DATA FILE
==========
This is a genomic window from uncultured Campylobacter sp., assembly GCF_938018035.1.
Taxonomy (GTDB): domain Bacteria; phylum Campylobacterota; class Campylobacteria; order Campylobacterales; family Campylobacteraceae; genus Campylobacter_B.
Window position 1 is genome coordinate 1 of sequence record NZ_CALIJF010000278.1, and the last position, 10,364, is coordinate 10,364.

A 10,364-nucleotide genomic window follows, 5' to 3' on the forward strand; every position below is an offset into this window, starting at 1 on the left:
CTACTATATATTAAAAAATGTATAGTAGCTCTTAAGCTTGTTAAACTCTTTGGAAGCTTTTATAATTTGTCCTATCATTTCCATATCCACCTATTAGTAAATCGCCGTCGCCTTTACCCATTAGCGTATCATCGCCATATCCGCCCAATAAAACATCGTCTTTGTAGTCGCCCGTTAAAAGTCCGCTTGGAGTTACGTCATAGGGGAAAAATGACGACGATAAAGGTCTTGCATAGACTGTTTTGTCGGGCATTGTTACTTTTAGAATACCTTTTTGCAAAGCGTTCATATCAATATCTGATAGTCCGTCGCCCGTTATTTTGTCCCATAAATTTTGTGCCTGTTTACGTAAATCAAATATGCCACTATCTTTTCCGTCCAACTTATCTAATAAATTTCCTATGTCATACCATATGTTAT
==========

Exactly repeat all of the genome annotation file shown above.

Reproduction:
This is a genomic window from uncultured Campylobacter sp., assembly GCF_938018035.1.
Taxonomy (GTDB): domain Bacteria; phylum Campylobacterota; class Campylobacteria; order Campylobacterales; family Campylobacteraceae; genus Campylobacter_B.
Window position 1 is genome coordinate 1 of sequence record NZ_CALIJF010000278.1, and the last position, 10,364, is coordinate 10,364.

A 10,364-nucleotide genomic window follows, 5' to 3' on the forward strand; every position below is an offset into this window, starting at 1 on the left:
CTACTATATATTAAAAAATGTATAGTAGCTCTTAAGCTTGTTAAACTCTTTGGAAGCTTTTATAATTTGTCCTATCATTTCCATATCCACCTATTAGTAAATCGCCGTCGCCTTTACCCATTAGCGTATCATCGCCATATCCGCCCAATAAAACATCGTCTTTGTAGTCGCCCGTTAAAAGTCCGCTTGGAGTTACGTCATAGGGGAAAAATGACGACGATAAAGGTCTTGCATAGACTGTTTTGTCGGGCATTGTTACTTTTAGAATACCTTTTTGCAAAGCGTTCATATCAATATCTGATAGTCCGTCGCCCGTTATTTTGTCCCATAAATTTTGTGCCTGTTTACGTAAATCAAATATGCCACTATCTTTTCCGTCCAACTTATCTAATAAATTTCCTATGTCATACCATATGTTAT